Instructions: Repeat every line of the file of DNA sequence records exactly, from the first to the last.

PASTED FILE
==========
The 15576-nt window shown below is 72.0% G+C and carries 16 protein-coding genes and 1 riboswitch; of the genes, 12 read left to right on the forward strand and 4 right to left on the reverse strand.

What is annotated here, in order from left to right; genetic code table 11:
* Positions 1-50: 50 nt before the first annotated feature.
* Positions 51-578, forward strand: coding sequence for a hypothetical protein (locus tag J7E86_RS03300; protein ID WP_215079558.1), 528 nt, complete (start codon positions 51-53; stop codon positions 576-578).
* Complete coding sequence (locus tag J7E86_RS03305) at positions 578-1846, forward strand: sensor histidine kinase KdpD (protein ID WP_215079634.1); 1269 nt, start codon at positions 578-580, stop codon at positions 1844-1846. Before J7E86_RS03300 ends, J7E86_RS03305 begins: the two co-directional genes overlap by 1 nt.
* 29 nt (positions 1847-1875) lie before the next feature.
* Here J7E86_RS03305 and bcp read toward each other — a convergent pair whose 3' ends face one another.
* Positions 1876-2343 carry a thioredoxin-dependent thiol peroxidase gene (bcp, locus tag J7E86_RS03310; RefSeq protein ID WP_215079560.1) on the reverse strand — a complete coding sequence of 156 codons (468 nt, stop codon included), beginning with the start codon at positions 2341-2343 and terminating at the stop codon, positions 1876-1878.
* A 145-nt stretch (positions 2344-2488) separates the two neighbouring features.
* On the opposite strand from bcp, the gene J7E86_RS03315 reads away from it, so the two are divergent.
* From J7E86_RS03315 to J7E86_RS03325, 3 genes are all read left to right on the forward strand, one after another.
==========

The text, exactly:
The 15576-nt window shown below is 72.0% G+C and carries 16 protein-coding genes and 1 riboswitch; of the genes, 12 read left to right on the forward strand and 4 right to left on the reverse strand.

What is annotated here, in order from left to right; genetic code table 11:
* Positions 1-50: 50 nt before the first annotated feature.
* Positions 51-578, forward strand: coding sequence for a hypothetical protein (locus tag J7E86_RS03300; protein ID WP_215079558.1), 528 nt, complete (start codon positions 51-53; stop codon positions 576-578).
* Complete coding sequence (locus tag J7E86_RS03305) at positions 578-1846, forward strand: sensor histidine kinase KdpD (protein ID WP_215079634.1); 1269 nt, start codon at positions 578-580, stop codon at positions 1844-1846. Before J7E86_RS03300 ends, J7E86_RS03305 begins: the two co-directional genes overlap by 1 nt.
* 29 nt (positions 1847-1875) lie before the next feature.
* Here J7E86_RS03305 and bcp read toward each other — a convergent pair whose 3' ends face one another.
* Positions 1876-2343 carry a thioredoxin-dependent thiol peroxidase gene (bcp, locus tag J7E86_RS03310; RefSeq protein ID WP_215079560.1) on the reverse strand — a complete coding sequence of 156 codons (468 nt, stop codon included), beginning with the start codon at positions 2341-2343 and terminating at the stop codon, positions 1876-1878.
* A 145-nt stretch (positions 2344-2488) separates the two neighbouring features.
* On the opposite strand from bcp, the gene J7E86_RS03315 reads away from it, so the two are divergent.
* From J7E86_RS03315 to J7E86_RS03325, 3 genes are all read left to right on the forward strand, one after another.